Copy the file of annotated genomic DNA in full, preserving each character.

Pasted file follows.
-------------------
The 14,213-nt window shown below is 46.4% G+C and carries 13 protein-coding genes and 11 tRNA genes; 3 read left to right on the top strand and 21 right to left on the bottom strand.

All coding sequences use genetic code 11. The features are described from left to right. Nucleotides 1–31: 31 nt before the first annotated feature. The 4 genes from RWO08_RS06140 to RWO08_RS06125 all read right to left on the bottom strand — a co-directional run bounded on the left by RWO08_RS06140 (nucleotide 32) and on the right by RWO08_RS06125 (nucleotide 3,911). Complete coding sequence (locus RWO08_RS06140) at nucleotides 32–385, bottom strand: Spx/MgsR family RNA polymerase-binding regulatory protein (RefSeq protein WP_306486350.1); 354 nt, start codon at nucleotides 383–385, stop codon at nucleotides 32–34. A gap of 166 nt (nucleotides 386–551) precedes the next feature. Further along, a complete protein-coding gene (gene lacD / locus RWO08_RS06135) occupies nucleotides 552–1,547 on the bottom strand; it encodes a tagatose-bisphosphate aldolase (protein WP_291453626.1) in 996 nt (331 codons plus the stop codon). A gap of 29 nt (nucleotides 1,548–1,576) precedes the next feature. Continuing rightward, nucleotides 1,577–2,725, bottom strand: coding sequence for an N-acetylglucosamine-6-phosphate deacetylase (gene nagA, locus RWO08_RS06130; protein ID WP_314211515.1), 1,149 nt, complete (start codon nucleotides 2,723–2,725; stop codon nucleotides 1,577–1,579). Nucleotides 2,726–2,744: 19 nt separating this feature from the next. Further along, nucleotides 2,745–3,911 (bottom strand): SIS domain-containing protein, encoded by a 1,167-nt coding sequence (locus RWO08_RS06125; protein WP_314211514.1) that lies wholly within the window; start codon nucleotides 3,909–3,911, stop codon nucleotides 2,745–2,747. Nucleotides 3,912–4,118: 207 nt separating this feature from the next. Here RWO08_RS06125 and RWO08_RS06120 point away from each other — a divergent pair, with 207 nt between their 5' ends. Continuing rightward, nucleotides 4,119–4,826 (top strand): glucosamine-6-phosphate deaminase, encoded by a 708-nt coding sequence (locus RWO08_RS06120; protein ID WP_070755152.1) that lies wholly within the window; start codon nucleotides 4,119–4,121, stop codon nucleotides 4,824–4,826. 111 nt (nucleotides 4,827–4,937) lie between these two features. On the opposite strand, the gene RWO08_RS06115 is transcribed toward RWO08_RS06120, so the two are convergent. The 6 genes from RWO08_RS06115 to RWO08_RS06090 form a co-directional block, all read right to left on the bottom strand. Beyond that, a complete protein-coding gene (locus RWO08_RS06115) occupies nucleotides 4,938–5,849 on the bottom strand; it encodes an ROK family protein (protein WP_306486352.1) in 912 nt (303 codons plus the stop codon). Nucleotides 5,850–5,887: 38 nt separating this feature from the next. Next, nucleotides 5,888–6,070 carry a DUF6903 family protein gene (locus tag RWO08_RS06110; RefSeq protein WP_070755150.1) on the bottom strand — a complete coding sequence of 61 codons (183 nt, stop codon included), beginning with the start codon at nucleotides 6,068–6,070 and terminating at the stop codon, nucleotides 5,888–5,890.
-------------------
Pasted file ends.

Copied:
The 14,213-nt window shown below is 46.4% G+C and carries 13 protein-coding genes and 11 tRNA genes; 3 read left to right on the top strand and 21 right to left on the bottom strand.

All coding sequences use genetic code 11. The features are described from left to right. Nucleotides 1–31: 31 nt before the first annotated feature. The 4 genes from RWO08_RS06140 to RWO08_RS06125 all read right to left on the bottom strand — a co-directional run bounded on the left by RWO08_RS06140 (nucleotide 32) and on the right by RWO08_RS06125 (nucleotide 3,911). Complete coding sequence (locus RWO08_RS06140) at nucleotides 32–385, bottom strand: Spx/MgsR family RNA polymerase-binding regulatory protein (RefSeq protein WP_306486350.1); 354 nt, start codon at nucleotides 383–385, stop codon at nucleotides 32–34. A gap of 166 nt (nucleotides 386–551) precedes the next feature. Further along, a complete protein-coding gene (gene lacD / locus RWO08_RS06135) occupies nucleotides 552–1,547 on the bottom strand; it encodes a tagatose-bisphosphate aldolase (protein WP_291453626.1) in 996 nt (331 codons plus the stop codon). A gap of 29 nt (nucleotides 1,548–1,576) precedes the next feature. Continuing rightward, nucleotides 1,577–2,725, bottom strand: coding sequence for an N-acetylglucosamine-6-phosphate deacetylase (gene nagA, locus RWO08_RS06130; protein ID WP_314211515.1), 1,149 nt, complete (start codon nucleotides 2,723–2,725; stop codon nucleotides 1,577–1,579). Nucleotides 2,726–2,744: 19 nt separating this feature from the next. Further along, nucleotides 2,745–3,911 (bottom strand): SIS domain-containing protein, encoded by a 1,167-nt coding sequence (locus RWO08_RS06125; protein WP_314211514.1) that lies wholly within the window; start codon nucleotides 3,909–3,911, stop codon nucleotides 2,745–2,747. Nucleotides 3,912–4,118: 207 nt separating this feature from the next. Here RWO08_RS06125 and RWO08_RS06120 point away from each other — a divergent pair, with 207 nt between their 5' ends. Continuing rightward, nucleotides 4,119–4,826 (top strand): glucosamine-6-phosphate deaminase, encoded by a 708-nt coding sequence (locus RWO08_RS06120; protein ID WP_070755152.1) that lies wholly within the window; start codon nucleotides 4,119–4,121, stop codon nucleotides 4,824–4,826. 111 nt (nucleotides 4,827–4,937) lie between these two features. On the opposite strand, the gene RWO08_RS06115 is transcribed toward RWO08_RS06120, so the two are convergent. The 6 genes from RWO08_RS06115 to RWO08_RS06090 form a co-directional block, all read right to left on the bottom strand. Beyond that, a complete protein-coding gene (locus RWO08_RS06115) occupies nucleotides 4,938–5,849 on the bottom strand; it encodes an ROK family protein (protein WP_306486352.1) in 912 nt (303 codons plus the stop codon). Nucleotides 5,850–5,887: 38 nt separating this feature from the next. Next, nucleotides 5,888–6,070 carry a DUF6903 family protein gene (locus tag RWO08_RS06110; RefSeq protein WP_070755150.1) on the bottom strand — a complete coding sequence of 61 codons (183 nt, stop codon included), beginning with the start codon at nucleotides 6,068–6,070 and terminating at the stop codon, nucleotides 5,888–5,890.